John Mahon, emeritus, English, Iona College New Rochelle, NY, and senior editor “The Shakespeare Newsletter,” Laury Magnus, English, US Merchant Marine Academy, King’s Point, NY, and editor, “The New Variorum Hamlet” and; Margaret Mikesell, emerita, English, John Jay College of Criminal Justice, City University of NY; Louise Geddes, English, Adelphi University, and digital appropriations editor, Borrowers and Lenders: The Journal of Shakespeare and Appropriation;” and moderator Harry Keyishian, emeritus, English





The Shakespeare Conference: SHK 27.336  Wednesday, 12 October 2016


From:        Richard A. Strier <This email address is being protected from spambots. You need JavaScript enabled to view it.>

Date:         October 11, 2016 at 3:53:33 PM EDT

Subject:    NEH Seminar: KING LEAR


Richard Strier will be offering an NEH Seminar for college teachers on King Lear at the University of Chicago this coming July.  All college instructors (but not graduate students) are welcome to apply.  For a full description, stipend information, and application instructions, please go to:


Richard Strier

Sulzberger Distinguished Service Professor Emeritus

Department of English

University of Chicago




Neema Parvini on Thurs Oct 6 + KiSS Autumn Schedule

The Shakespeare Conference: SHK 27.330  Monday, 3 October 2016


From:        Timo Uotinen <This email address is being protected from spambots. You need JavaScript enabled to view it.>

Date:         October 2, 2016 at 2:41:41 PM EDT

Subject:    Neema Parvini on Thurs Oct 6 + KiSS Autumn Schedule


Dear SHAKSPERians,


Here is an update on Kingston Shakespeare events:


KiSS: Shakespeare and New Historicist Theory with Neema Parvini, Oct 6


Our first session on Thursday October 6 features Dr Neema Parvini discussing his book Shakespeare and New Historicist Theory, published by Bloomsbury in Arden Shakespeare’s Shakespeare and Theory series, coming out in January 2017. In our new format, the session will be an informal roundtable discussion with the author, chaired by Richard Wilson. We will convene at 6.30 pm at the Gallery of the Rose Theatre, Kingston. These sessions are free and open to everyone. See also the event page!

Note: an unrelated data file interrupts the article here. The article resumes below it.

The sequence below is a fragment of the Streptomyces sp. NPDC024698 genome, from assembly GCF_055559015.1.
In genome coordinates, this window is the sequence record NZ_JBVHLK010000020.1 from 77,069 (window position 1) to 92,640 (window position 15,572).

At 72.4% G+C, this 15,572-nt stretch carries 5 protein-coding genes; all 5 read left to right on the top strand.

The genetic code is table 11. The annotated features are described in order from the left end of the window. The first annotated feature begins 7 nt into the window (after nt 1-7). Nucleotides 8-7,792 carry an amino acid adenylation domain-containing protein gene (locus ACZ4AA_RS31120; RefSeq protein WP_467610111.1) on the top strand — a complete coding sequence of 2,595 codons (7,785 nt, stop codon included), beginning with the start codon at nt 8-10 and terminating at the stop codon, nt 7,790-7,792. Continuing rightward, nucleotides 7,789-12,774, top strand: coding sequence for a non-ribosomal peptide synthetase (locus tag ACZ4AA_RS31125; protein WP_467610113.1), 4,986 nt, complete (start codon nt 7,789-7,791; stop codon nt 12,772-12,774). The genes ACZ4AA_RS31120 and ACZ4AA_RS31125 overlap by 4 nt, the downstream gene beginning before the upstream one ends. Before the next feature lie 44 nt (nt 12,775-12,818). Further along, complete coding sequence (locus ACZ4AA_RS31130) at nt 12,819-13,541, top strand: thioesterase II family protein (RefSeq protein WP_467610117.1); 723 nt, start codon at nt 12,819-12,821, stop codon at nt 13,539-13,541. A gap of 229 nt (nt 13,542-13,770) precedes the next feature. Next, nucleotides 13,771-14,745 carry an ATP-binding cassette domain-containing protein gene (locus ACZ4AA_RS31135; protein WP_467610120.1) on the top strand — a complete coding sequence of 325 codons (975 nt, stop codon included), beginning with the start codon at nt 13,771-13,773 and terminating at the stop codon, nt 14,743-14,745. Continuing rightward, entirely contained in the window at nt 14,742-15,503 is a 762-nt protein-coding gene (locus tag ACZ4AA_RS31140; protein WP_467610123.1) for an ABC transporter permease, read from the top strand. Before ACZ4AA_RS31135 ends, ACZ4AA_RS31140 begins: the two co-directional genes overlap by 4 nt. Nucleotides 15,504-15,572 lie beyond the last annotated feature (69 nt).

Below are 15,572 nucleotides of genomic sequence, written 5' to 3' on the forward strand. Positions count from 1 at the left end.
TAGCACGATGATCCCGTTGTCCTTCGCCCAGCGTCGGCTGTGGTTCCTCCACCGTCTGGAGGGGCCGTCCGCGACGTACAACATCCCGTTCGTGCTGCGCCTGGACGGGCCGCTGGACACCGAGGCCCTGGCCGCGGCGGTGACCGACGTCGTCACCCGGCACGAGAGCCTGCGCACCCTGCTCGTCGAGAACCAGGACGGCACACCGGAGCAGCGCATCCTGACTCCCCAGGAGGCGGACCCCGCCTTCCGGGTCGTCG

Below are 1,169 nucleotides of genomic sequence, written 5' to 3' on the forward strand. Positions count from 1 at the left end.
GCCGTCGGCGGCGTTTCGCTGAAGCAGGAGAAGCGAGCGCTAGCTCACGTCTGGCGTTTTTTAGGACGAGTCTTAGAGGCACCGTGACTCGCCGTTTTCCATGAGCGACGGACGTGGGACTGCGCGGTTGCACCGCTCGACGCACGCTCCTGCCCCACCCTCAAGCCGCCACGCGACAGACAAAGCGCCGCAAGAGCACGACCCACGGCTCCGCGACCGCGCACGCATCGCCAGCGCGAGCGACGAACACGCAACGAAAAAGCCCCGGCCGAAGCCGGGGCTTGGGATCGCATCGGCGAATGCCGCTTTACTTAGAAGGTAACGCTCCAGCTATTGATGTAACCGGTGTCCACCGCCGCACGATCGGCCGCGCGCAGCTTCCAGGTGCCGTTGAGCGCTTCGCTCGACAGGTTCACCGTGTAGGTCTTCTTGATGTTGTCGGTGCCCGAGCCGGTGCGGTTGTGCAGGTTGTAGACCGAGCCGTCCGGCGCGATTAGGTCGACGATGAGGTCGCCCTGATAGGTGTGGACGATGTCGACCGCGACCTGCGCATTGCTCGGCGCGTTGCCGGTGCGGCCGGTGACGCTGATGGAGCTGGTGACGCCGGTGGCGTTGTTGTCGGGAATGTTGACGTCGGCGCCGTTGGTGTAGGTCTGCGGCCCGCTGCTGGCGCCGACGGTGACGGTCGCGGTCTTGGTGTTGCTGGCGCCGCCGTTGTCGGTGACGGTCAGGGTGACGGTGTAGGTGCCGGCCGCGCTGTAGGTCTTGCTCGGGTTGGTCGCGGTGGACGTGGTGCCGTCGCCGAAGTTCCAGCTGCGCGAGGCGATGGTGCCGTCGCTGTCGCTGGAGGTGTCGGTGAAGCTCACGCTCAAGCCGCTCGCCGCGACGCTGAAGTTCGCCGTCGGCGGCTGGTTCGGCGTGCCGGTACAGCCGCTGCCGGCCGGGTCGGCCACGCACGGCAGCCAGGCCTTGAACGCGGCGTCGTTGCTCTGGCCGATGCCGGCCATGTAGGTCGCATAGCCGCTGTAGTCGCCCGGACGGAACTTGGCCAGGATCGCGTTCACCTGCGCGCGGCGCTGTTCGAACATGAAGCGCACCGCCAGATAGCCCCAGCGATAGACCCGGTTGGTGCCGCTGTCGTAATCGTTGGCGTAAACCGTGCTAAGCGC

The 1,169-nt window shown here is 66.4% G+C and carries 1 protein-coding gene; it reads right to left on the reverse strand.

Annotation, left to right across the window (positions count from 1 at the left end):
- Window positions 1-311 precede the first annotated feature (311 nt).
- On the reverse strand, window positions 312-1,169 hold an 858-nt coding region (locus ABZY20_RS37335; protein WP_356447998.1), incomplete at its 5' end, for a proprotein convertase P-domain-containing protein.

About Shakespeare and New Historicist Theory (from the publisher’s website):


Over the past three decades, no critical movement has been more prominent in Shakespeare Studies than new historicism. And yet, it remains notoriously difficult to pin down, define and explain, let alone analyze. Shakespeare and New Historicist Theory provides a comprehensive scholarly analysis of new historicism as a development in Shakespeare studies while asking fundamental questions about its status as literary theory and its continued usefulness as a method of approaching Shakespeare’s plays.


Dr Neema Parvini is a Lecturer in English Literature at the University of Surrey. He is the author of three books alongside the aforementionedShakespeare and New Historicist TheoryShakespeare’s History Plays: Rethinking Historicism (Edinburgh University Press, 2012), Shakespeare and Contemporary Theory: New Historicism and Cultural Materialism (Bloomsbury, 2012), and Shakespeare and Cognition: Thinking Fast and Slow Through Character(Palgrave, 2015). Moreover, check out his fantastic podcast series on Shakespeare and Contemporary Theory. For more information see his staff page.



Kingston Shakespeare Autumn programme

Kingston Shakespeare has a new roundtable format featuring three different types of session: firstly, authors discussing their recent books; secondly, playreadings focusing on ‘Shakespeare, volume one’, three apocryphal texts; and thirdly, work-in-progress seminars with scholars discussing their recent work in and around all things Shakespeare.


Here is the programme for this Fall (with amendations forthcoming as soon as possible):

  • Oct. 6: Booktalk: Shakespeare and New Historicist Theory with Neema Parvini (Surrey)
  • Oct. 13: Playreading Shakespeare, volume one: Fair Em
  • Oct. 20: Work-in-Progress with Harry Newman (Royal Holloway)
  • Oct. 27: Booktalk: TBC
  • Nov. 3: Playreading Shakespeare, volume one: Mucedorus
  • Nov. 17: Work-in-Progress with Ildiko Solti
  • Nov. 24: Booktalk: TBC
  • Dec. 1: Playreading Shakespeare, volume one: The Merry Devil of Edmonton
  • Dec. 8: Work-in-Progress: TBC

All sessions are free and open to the public. They take place at our usual spot (the Gallery) in the Rose Theatre, Kingston. The sessions start at 6.30 pm unless otherwise specified.

See our homepage for more and up-to-date information. See you there!


Kingston Shakespeare Seminar


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If you want on or off our email list, send us an email and we will act accordingly.


Timo Uotinen

PhD Candidate in English Literature

Royal Holloway, University of London